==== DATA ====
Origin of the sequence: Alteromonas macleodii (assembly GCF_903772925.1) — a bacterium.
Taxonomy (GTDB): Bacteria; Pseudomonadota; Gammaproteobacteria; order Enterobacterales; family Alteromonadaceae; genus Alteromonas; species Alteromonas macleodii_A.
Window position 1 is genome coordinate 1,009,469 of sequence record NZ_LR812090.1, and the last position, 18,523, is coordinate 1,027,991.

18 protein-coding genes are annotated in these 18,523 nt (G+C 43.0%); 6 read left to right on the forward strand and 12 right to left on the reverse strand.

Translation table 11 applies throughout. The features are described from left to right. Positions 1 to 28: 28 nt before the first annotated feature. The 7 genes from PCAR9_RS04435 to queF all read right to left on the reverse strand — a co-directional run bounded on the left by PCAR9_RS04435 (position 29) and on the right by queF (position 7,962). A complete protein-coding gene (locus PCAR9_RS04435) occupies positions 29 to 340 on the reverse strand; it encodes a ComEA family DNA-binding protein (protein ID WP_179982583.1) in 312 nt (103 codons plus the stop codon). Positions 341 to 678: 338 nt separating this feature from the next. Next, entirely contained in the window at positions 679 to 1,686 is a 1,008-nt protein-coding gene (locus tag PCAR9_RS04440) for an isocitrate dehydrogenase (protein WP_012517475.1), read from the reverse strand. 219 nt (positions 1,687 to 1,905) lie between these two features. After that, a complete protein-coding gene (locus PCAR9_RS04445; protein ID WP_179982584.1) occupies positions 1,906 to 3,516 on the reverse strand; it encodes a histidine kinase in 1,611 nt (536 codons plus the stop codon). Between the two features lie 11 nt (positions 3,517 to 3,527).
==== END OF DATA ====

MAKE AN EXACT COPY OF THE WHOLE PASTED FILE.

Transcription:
Origin of the sequence: Alteromonas macleodii (assembly GCF_903772925.1) — a bacterium.
Taxonomy (GTDB): Bacteria; Pseudomonadota; Gammaproteobacteria; order Enterobacterales; family Alteromonadaceae; genus Alteromonas; species Alteromonas macleodii_A.
Window position 1 is genome coordinate 1,009,469 of sequence record NZ_LR812090.1, and the last position, 18,523, is coordinate 1,027,991.

18 protein-coding genes are annotated in these 18,523 nt (G+C 43.0%); 6 read left to right on the forward strand and 12 right to left on the reverse strand.

Translation table 11 applies throughout. The features are described from left to right. Positions 1 to 28: 28 nt before the first annotated feature. The 7 genes from PCAR9_RS04435 to queF all read right to left on the reverse strand — a co-directional run bounded on the left by PCAR9_RS04435 (position 29) and on the right by queF (position 7,962). A complete protein-coding gene (locus PCAR9_RS04435) occupies positions 29 to 340 on the reverse strand; it encodes a ComEA family DNA-binding protein (protein ID WP_179982583.1) in 312 nt (103 codons plus the stop codon). Positions 341 to 678: 338 nt separating this feature from the next. Next, entirely contained in the window at positions 679 to 1,686 is a 1,008-nt protein-coding gene (locus tag PCAR9_RS04440) for an isocitrate dehydrogenase (protein WP_012517475.1), read from the reverse strand. 219 nt (positions 1,687 to 1,905) lie between these two features. After that, a complete protein-coding gene (locus PCAR9_RS04445; protein ID WP_179982584.1) occupies positions 1,906 to 3,516 on the reverse strand; it encodes a histidine kinase in 1,611 nt (536 codons plus the stop codon). Between the two features lie 11 nt (positions 3,517 to 3,527).